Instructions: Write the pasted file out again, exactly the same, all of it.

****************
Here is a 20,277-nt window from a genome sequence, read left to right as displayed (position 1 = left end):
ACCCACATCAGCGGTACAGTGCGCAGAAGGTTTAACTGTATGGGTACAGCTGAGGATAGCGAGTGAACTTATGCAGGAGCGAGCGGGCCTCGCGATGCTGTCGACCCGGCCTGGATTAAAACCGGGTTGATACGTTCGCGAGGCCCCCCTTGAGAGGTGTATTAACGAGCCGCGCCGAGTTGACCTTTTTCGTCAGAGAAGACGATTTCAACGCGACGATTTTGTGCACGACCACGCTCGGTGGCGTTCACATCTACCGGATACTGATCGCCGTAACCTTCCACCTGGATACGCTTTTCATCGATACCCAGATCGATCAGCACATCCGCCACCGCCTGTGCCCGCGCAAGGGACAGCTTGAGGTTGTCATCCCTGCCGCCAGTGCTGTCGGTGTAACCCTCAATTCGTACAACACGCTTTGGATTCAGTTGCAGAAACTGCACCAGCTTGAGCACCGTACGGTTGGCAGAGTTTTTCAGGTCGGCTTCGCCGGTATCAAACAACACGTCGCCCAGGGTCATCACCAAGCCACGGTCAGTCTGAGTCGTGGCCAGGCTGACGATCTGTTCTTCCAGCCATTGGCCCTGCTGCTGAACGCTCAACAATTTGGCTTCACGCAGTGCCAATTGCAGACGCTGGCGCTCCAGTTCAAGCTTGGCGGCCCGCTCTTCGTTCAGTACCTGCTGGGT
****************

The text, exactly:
Here is a 20,277-nt window from a genome sequence, read left to right as displayed (position 1 = left end):
ACCCACATCAGCGGTACAGTGCGCAGAAGGTTTAACTGTATGGGTACAGCTGAGGATAGCGAGTGAACTTATGCAGGAGCGAGCGGGCCTCGCGATGCTGTCGACCCGGCCTGGATTAAAACCGGGTTGATACGTTCGCGAGGCCCCCCTTGAGAGGTGTATTAACGAGCCGCGCCGAGTTGACCTTTTTCGTCAGAGAAGACGATTTCAACGCGACGATTTTGTGCACGACCACGCTCGGTGGCGTTCACATCTACCGGATACTGATCGCCGTAACCTTCCACCTGGATACGCTTTTCATCGATACCCAGATCGATCAGCACATCCGCCACCGCCTGTGCCCGCGCAAGGGACAGCTTGAGGTTGTCATCCCTGCCGCCAGTGCTGTCGGTGTAACCCTCAATTCGTACAACACGCTTTGGATTCAGTTGCAGAAACTGCACCAGCTTGAGCACCGTACGGTTGGCAGAGTTTTTCAGGTCGGCTTCGCCGGTATCAAACAACACGTCGCCCAGGGTCATCACCAAGCCACGGTCAGTCTGAGTCGTGGCCAGGCTGACGATCTGTTCTTCCAGCCATTGGCCCTGCTGCTGAACGCTCAACAATTTGGCTTCACGCAGTGCCAATTGCAGACGCTGGCGCTCCAGTTCAAGCTTGGCGGCCCGCTCTTCGTTCAGTACCTGCTGGGT